A few days ago, I critiqued a chapter for a writer I'd been working with for some months. The main thing
we'd been working on was 'de-cluttering' her writing. In many sections of her work her natural style came
through: it was smooth and easy to read, and I could see the promise there.
In other sections, the pace slowed down dramatically. The action was explained and then explained again in
slightly different words. Really, there was no need to 'explain' it at all. Readers bring a vast amount of
experience to every book they read. They have seen countless movies and TV shows; they watch the nightly news
coverage; they read books, magazines and newspapers. Want proof?
I'm going to write a list of common events. Note the images that come into your mind when you read these
- driving a car
- having a BBQ
- eating out in a ritzy restaurant
- a car accident
- a terrorist attack
Did I have to 'explain' these events? Did I have to outline how to turn the key and put the car into gear?
Did I have to mention the type of clothes worn at a BBQ or a ritzy restaurant? What about a terrorist attack or
a car accident?
I'm sure you were able to fill in most of the details from your own viewing or reading or personal
experience. All I need to do as a writer is to use the viewpoint character in the scene as a 'filter' for the
setting, emotions and immediate impressions. You can supply the rest.
Now let's go back to the writer whose work I was critiquing. Ms. Writer had started to cut a lot of the
clutter in her scenes, but I was still finding plenty to work on.
But this time... no. I hardly had to touch it. What had made the difference?
I emailed her with congratulations and asked what she'd been doing. I thought she may have spent more time
editing, this time, before sending it off to me. Or perhaps she had put some distance between herself and the
writing by putting it aside for a week before polishing?
Her answer surprised me - although it shouldn't have. For a change, she told me, she'd sent this one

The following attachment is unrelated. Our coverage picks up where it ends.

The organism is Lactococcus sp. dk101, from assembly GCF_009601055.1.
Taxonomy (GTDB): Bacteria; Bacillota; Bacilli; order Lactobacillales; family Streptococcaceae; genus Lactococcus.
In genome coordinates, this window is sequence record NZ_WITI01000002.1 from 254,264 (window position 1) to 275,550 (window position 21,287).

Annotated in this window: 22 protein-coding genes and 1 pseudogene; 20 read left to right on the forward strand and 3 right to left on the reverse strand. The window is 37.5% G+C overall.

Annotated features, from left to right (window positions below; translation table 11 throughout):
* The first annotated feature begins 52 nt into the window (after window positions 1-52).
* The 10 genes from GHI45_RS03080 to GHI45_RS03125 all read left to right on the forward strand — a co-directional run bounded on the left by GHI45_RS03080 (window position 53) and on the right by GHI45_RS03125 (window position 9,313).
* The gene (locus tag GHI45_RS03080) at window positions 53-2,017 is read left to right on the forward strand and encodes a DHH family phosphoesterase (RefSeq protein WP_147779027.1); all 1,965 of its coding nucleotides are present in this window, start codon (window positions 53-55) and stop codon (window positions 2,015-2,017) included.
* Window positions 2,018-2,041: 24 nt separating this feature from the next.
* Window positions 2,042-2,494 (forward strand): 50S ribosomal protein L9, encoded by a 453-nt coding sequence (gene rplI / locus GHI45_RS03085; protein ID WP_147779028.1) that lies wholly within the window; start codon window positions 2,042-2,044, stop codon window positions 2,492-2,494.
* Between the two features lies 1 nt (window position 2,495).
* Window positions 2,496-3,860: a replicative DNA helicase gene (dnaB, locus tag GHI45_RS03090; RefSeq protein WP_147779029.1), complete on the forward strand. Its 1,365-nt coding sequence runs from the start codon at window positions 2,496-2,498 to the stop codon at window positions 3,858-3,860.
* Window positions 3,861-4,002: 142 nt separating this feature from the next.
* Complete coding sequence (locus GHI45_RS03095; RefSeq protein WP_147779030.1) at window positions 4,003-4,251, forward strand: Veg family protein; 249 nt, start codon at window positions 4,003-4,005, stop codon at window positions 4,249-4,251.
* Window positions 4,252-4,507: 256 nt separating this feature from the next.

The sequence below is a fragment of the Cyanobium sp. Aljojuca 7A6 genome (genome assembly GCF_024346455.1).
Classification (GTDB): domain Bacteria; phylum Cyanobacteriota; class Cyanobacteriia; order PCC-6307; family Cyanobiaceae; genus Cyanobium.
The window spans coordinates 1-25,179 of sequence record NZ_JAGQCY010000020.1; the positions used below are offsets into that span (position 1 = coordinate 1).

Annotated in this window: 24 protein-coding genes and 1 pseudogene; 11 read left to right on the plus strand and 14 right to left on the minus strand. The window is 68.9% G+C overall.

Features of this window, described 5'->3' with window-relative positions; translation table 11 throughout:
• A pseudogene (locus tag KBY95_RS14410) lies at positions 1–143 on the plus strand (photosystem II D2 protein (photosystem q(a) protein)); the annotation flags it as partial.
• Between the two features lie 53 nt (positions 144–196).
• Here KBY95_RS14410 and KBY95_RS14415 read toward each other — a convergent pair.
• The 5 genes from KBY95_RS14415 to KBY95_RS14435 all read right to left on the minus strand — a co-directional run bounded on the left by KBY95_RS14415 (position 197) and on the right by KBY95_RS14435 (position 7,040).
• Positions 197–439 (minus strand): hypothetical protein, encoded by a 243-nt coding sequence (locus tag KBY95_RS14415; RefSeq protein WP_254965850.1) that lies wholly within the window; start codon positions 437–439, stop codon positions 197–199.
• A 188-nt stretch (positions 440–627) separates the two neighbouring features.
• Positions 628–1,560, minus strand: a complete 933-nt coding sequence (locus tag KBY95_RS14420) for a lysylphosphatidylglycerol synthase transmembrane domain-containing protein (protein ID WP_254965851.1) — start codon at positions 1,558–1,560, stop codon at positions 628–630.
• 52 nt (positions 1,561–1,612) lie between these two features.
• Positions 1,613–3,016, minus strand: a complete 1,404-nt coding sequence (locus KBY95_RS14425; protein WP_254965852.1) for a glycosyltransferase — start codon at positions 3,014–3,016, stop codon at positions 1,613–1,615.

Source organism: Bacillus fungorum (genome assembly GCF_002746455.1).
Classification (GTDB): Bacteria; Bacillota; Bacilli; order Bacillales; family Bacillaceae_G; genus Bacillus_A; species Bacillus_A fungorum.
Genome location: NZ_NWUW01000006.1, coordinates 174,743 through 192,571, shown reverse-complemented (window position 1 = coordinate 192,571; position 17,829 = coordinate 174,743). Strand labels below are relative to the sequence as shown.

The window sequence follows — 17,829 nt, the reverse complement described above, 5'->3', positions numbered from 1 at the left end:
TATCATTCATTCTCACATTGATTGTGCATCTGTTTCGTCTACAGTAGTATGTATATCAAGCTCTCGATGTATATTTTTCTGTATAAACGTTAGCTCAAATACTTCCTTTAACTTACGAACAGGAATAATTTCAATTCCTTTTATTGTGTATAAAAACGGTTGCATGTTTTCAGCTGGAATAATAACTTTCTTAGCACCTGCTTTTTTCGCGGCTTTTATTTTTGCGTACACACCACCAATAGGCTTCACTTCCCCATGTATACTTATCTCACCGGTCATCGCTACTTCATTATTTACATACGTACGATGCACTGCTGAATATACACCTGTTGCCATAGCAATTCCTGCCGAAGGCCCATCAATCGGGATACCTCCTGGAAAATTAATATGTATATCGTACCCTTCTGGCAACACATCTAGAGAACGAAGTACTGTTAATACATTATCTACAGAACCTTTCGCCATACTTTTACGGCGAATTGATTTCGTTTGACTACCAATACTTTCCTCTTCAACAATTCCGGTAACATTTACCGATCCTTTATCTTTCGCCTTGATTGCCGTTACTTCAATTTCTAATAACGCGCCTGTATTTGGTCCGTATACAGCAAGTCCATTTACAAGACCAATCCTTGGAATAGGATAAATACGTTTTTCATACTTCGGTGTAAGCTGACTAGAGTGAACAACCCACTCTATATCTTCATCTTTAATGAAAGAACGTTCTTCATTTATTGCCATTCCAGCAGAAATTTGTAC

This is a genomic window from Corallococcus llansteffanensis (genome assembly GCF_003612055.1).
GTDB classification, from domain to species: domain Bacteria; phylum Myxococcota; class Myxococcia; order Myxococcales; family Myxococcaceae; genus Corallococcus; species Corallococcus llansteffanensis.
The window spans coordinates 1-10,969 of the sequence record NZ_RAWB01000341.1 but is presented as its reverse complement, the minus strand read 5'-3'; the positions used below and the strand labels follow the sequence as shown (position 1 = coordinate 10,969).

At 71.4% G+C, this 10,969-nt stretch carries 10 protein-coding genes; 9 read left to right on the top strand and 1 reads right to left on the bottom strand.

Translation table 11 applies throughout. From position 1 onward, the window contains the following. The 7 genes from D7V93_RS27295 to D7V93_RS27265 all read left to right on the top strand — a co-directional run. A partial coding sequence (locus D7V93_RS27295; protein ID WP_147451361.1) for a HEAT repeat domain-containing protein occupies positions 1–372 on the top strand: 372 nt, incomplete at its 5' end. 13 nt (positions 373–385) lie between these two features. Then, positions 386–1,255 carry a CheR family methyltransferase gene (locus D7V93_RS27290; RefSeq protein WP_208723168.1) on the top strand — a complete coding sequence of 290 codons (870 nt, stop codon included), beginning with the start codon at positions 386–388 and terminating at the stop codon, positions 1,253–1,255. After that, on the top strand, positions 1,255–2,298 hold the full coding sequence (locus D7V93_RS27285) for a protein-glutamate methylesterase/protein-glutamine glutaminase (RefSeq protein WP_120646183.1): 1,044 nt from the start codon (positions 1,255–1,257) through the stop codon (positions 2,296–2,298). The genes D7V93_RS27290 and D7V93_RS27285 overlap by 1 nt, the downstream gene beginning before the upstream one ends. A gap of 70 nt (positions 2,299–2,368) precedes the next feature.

virtually hot off the computer. After my response, she had come to the conclusion that maybe she'd spent too
much time editing in the past - tinkering with it then tinkering some more. Now she was wondering if all she'd
done was make it unnecessarily wordy!
An interesting question. Had she simply added clutter? Is it better to just write something, give it a quick
read through, and then leave it? When have we done enough editing? When have we fiddled with something too
much? Is there any way to know?
That, of course, is the hard part. At what point might we start to spoil a piece of writing instead of make
There isn't a pat answer. If there were, someone would have made a fortune by now selling you the secret.
What you have to do is discover your own needs as a writer. You may be one of those who improves a piece of
writing immeasurably after editing and polishing. On the other hand, you may write almost-perfect first drafts
(lucky you) - and simply make things worse when you tinker. Here are a few tips to help you work out what's
best for you.
It's very hard to know whether your editing is on track without some kind of feedback. You can get this from
a critique service, but that can get expensive. The best solution is to join a critique group - or start one up
yourself. An online group works well for many writers: you can send email or download the results at a time
that suits you.
You don't need a big group. This is counter-productive, because you have to do your share of giving feedback
as well as getting it. If you're spending most of your writing time critiquing somebody else's work, you'll
start feeling frustrated. One or two critique partners can work very well. Start by joining a writer's